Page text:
In order to promote solubility, it is normally preferred that the additives used contain no substituent groups which have more than sixteen carbon atoms in a straight chain. Thus lauryl or dilauryl phosphate would be expected to be satisfactory, while cetyl phosphate would be expected to be insoluble. However, if many polar bonds are present in the substituent group(s), longer group(s) could be satisfactory.
If the partial ester used has marginal solubility, a multioxyamine such as diethanolamine or triethanolamine may be preferable for neutralization in order to promote solubility.
Still other conventionally known materials, such as pigments and dyes, diluents for reducing viscosity, anti-foam agents, etc. may be used together with the additives of this invention when needed or desired for any of the reasons known in the art. A particularly important class of conventional components in amino resin adhesive formulations are the oxyamines useful for craze resistance as taught by Duke in U.S. Pat. No. 2,983,593, the entire specification of which is hereby incorporated herein by reference. Use of adhesive compositions as taught in this reference by Duke, in combination with the additives of my invention, is preferred. When so used, the resin adhesive with my additive can be cured with same time and temperature program as is useful for the same resin composition without the additive. Unless a different amine is needed to promote solubility as noted above, it is most convenient to use one of the oxyamines taught by Duke to neutralize any residual acidity of any acidic component of my additives.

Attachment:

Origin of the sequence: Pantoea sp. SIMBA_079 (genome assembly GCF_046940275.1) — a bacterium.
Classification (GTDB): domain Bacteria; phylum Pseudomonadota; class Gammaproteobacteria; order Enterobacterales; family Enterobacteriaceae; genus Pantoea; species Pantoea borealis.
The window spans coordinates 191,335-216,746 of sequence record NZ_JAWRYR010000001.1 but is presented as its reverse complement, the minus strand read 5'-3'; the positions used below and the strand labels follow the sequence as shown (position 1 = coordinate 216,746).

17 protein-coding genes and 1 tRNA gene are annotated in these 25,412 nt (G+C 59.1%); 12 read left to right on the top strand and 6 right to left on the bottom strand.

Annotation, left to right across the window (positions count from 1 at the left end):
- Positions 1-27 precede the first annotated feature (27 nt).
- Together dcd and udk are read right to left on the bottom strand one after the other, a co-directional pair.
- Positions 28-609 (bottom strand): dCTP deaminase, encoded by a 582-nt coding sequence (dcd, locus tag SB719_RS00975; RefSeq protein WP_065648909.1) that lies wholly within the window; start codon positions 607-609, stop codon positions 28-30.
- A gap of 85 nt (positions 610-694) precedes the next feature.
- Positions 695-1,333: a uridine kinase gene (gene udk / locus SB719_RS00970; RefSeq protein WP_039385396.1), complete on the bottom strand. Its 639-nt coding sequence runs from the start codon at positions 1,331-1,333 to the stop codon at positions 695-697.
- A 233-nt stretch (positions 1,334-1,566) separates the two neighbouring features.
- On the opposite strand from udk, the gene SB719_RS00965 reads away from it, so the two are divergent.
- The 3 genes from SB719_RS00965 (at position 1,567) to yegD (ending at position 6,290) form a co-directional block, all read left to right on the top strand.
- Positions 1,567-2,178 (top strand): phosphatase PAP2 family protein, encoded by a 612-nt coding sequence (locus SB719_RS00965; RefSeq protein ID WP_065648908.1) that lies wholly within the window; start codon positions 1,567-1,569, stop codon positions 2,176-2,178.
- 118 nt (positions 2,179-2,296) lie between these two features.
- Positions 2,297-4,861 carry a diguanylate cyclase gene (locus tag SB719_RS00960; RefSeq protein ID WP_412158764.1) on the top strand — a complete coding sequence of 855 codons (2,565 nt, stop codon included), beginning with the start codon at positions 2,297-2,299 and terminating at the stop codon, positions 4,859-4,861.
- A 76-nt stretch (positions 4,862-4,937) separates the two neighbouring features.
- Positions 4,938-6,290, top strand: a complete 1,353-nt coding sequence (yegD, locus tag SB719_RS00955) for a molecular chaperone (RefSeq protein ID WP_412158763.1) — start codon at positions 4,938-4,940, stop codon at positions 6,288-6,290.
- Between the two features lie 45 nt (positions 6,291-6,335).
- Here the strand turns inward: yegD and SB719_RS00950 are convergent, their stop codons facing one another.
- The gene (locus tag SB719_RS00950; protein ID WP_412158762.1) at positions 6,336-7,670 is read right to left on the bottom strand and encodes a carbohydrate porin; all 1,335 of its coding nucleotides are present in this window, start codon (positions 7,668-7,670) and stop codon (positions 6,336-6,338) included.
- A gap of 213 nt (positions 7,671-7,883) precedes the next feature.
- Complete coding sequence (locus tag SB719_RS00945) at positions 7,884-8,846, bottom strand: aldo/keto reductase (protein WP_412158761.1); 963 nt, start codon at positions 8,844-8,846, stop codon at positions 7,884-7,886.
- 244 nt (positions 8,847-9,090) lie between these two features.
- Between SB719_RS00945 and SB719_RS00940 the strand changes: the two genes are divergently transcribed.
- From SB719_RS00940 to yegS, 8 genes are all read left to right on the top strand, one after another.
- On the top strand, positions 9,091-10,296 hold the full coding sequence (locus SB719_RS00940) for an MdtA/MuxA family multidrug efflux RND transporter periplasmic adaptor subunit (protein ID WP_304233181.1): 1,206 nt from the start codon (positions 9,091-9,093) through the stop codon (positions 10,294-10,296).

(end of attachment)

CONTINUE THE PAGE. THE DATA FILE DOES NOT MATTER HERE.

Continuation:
Except for the modification of the adhesive composition by the additives of my invention, all other steps of the manufacture of a coated abrasive according to my invention may be carried out in a manner which is conventional for manufacturing such products without any third coating on the grain side of the product.
The minimum amount of additive to give a useful loading resistance effect was found to be that corresponding to a mass of 0.7 gm/m2, with only the material(s) shown as the "primary additive" and "neutralizer used" in Table 1 counted as part of this mass. An amount more than 10% by weight of the total sizing adhesive used is generally not desirable, because of probable decrease in the heat-distortion resistance of the sizing adhesive, with resultant danger of reduction of grinding effectiveness. In general, the workable range of additive is from 0.7 to 13 gm/m2, and the preferable range is from 1.2 to 3.5 gm/m2. This can conveniently be achieved in most cases by using the additive at a level of 3-5% by weight of the resin or glue sizing adhesive used.